Can we afford to care?

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1. Care to pay? Meeting the challenge of paying the ‘national living wage’ in social care Laura Gardiner November 2015 @resfoundation 2. ã A £30 billion industry,…
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  • 1. Care to pay? Meeting the challenge of paying the ‘national living wage’ in social care Laura Gardiner November 2015 @resfoundation
  • 2. • A £30 billion industry, in which demand for services is set to rise by as much as 60 per cent in the next two decades… • …But expenditure has been falling since 2010, reflecting sharp cuts to local authority budgets • At the heart of this conundrum sits the UK’s 1.4 million frontline care workers, who face: – Low (sometimes illegal) wages – Poor working conditions – Little training – Few employee benefits • A growing consensus that if we want a social care system that can meet the needs of our ageing population, we need to invest better in the workers who provide it 2 The adult social care workforce plays a vital role in society, but faces substantial challenges
  • 3. • Between 51 and 64 per cent of the UK’s frontline workforce will be directly affected by 2020 = a pay rise for 850,000–1 million workers • And a big one! – Annual wage rise of £1,250 for those affected – Net household income increase of £825 after taxes and benefits accounted for • Other recent developments may provide a further boost to care worker terms and conditions (apprenticeship levy, EU ruling on home-to-work travel) 3 The National Living Wage is very welcome, directly affecting up to 1 million care workers
  • 4. 4 But of course there’s a price tag attached £1.7 billion £2.3 billion Pre-existing payroll costs associated with above- inflation increases in the National Minimum Wage Additional costs associated with paying the National Living Wage to over-24s
  • 5. 5 Where to find the money?
  • 6. 6 Where to find the money? Productivity increases Long-term promise but limited potential within NLW phase-in period
  • 7. 7 Where to find the money? Productivity increases ‘Trimming’ other costs or profits Long-term promise but limited potential within NLW phase-in period Limited given sector has already sought ways to ‘cut the fat’ in recent years. Further wage compression or minimum wage non-compliance deeply undesirable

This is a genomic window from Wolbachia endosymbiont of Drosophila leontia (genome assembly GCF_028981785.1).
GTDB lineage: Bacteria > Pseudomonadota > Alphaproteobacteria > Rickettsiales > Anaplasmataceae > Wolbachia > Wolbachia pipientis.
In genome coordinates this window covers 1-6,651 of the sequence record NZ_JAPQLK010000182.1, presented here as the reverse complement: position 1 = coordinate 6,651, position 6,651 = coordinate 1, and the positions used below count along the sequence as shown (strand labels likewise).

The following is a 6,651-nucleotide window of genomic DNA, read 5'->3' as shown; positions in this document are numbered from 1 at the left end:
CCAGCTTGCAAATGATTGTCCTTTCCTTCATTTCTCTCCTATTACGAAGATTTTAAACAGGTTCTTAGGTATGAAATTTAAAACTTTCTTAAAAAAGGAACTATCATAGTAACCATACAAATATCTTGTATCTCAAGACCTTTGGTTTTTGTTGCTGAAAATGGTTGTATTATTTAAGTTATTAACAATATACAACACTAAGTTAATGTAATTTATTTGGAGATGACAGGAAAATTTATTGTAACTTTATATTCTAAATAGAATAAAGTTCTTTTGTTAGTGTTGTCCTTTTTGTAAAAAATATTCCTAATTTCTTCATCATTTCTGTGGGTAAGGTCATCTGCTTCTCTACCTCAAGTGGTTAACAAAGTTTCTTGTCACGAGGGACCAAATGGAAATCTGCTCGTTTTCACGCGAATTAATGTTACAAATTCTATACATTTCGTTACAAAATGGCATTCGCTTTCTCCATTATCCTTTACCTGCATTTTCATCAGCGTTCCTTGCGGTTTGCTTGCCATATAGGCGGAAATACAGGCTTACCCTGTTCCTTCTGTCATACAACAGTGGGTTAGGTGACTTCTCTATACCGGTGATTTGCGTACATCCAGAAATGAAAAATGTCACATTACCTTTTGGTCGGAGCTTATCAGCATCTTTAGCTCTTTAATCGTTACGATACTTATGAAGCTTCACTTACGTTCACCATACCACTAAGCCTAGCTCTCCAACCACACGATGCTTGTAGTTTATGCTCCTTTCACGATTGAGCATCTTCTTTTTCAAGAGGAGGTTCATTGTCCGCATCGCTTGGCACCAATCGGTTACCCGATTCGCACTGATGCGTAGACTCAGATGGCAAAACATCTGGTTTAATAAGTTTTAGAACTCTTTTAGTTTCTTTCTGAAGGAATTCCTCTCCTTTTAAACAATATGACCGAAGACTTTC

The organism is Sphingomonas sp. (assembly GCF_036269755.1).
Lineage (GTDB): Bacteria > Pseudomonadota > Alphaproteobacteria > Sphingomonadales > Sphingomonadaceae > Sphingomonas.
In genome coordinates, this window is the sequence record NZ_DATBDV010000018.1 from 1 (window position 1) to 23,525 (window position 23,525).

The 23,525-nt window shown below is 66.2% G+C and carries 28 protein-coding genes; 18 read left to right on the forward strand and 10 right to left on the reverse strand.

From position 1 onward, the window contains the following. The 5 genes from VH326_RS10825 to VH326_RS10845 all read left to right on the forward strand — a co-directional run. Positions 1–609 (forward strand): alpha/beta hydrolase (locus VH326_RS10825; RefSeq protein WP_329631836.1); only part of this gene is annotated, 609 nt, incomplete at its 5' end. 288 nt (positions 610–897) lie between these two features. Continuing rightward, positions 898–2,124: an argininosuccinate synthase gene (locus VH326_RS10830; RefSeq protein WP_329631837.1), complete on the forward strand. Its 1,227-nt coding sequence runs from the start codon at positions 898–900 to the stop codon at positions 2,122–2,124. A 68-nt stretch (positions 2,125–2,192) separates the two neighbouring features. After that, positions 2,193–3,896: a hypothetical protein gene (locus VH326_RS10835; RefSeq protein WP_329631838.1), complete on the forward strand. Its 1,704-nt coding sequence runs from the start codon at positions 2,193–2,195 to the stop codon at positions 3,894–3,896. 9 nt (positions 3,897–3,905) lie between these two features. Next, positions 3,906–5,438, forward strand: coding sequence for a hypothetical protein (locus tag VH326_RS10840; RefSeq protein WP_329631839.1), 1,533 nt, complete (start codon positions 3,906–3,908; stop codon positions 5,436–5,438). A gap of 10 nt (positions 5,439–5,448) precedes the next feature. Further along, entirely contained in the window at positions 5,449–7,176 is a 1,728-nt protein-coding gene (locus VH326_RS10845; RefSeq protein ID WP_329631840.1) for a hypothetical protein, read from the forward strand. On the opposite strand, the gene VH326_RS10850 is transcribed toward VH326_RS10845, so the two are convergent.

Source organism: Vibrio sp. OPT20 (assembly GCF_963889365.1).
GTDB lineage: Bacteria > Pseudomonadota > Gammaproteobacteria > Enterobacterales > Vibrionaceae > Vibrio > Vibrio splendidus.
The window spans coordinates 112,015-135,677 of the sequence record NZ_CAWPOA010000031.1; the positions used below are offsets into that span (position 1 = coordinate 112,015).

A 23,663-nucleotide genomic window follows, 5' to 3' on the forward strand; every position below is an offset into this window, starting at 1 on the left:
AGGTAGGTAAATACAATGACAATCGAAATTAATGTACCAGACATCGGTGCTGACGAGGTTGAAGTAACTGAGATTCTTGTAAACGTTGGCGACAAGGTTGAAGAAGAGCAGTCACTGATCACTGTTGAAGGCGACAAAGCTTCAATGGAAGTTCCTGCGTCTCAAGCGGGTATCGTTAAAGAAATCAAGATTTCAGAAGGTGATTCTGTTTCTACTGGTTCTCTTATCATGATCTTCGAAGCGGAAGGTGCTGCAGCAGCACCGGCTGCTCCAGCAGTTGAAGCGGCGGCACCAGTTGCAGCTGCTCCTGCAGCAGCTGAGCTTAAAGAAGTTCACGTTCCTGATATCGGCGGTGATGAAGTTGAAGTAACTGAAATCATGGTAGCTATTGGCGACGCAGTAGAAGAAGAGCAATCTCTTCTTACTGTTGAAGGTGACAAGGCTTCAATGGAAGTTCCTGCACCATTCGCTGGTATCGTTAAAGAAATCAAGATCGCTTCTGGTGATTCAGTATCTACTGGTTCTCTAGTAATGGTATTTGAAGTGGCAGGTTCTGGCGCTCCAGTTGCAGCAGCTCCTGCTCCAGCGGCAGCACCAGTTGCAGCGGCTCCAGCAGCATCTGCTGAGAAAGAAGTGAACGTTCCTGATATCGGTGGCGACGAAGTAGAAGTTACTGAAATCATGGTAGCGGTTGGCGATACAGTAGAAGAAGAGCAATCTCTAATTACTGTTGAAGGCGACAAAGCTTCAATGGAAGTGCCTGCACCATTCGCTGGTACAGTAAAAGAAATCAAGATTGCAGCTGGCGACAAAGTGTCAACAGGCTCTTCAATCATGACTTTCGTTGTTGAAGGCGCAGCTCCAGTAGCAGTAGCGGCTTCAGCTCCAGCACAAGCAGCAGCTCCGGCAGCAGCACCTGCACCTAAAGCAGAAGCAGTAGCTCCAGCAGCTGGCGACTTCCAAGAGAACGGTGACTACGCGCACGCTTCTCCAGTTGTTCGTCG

• 8. 8 Where to find the money? Productivity increases ‘Trimming’ other costs or profits ‘Rationing’ services Long-term promise but limited potential within NLW phase-in period Limited given sector has already sought ways to ‘cut the fat’ in recent years. Further wage compression or minimum wage non-compliance deeply undesirable For example via further shortening of visits or tightening of eligibility criteria. Undesirable
  • 9. 9 Where to find the money? Productivity increases ‘Trimming’ other costs or profits ‘Rationing’ services Increasing publicly funding Long-term promise but limited potential within NLW phase-in period Limited given sector has already sought ways to ‘cut the fat’ in recent years. Further wage compression or minimum wage non-compliance deeply undesirable For example via further shortening of visits or tightening of eligibility criteria. Undesirable Appears the most viable option…
  • 10. £1.7 billion £2.3 billion 10 The public funding requirement to pay the National Living Wage to care workers £1.0 billion £1.4 billion Pre-existing payroll costs associated with above- inflation increases in the National Minimum Wage Additional costs associated with paying the National Living Wage to over-24s
  • 11. • As well as considering the wider context for social care resourcing to ensure demand is met in the long term, a need to specifically address the cost of rising wage floors • No easy task in the context of £20 billion further cuts through to the end of the parliament. But an opportunity to think about the balance of support for different groups • And finding the money just the first step. Need to ensure funding reaches workers pockets, and not lose sight of broader goals of improving working conditions and training and progression opportunities across the sector 11 Imperative that the upcoming Spending Review sets out funding provisions
  • 12. 65 75 85 95 105 115 125 2009-10 2010-11 2011-12 2012-13 2013-14 2014-15 Index:2009/10=100 People aged >65 years Excluding transfer from NHS > 65yrs +14% Spending -17% Spending -10% Activity -30% ? * Authors’ estimate for activity in 2014/15 based on trend since 2009/10
  • 13. Adult social care spending as a percentage of GDP* in England, 1994/5 to 2014/15 0.0% 0.2% 0.4% 0.6% 0.8% 1.0% 1.2% 1.4% 1994-95 1995-96 1996-97 1997-98 1998-99 1999-20 2000-01 2001-02 2002-03 2003-04 2004-05 2005-06 2006-07 2007-08 2008-09 2009-10 2010-11 2011-12 2012-13 2013-14 2014-15 2015-16 2016-17 2017-18 2018-19 2019-20 2020-21 PercentGDP Excluding NHS transfer Including NHS transfer Projection: Same annual reduction as 2009/10 - 2014/15 Projection: Same annual reduction as 2009/10 - 2014/15 *UK GDP pro rata for England (~85% UK GDP)
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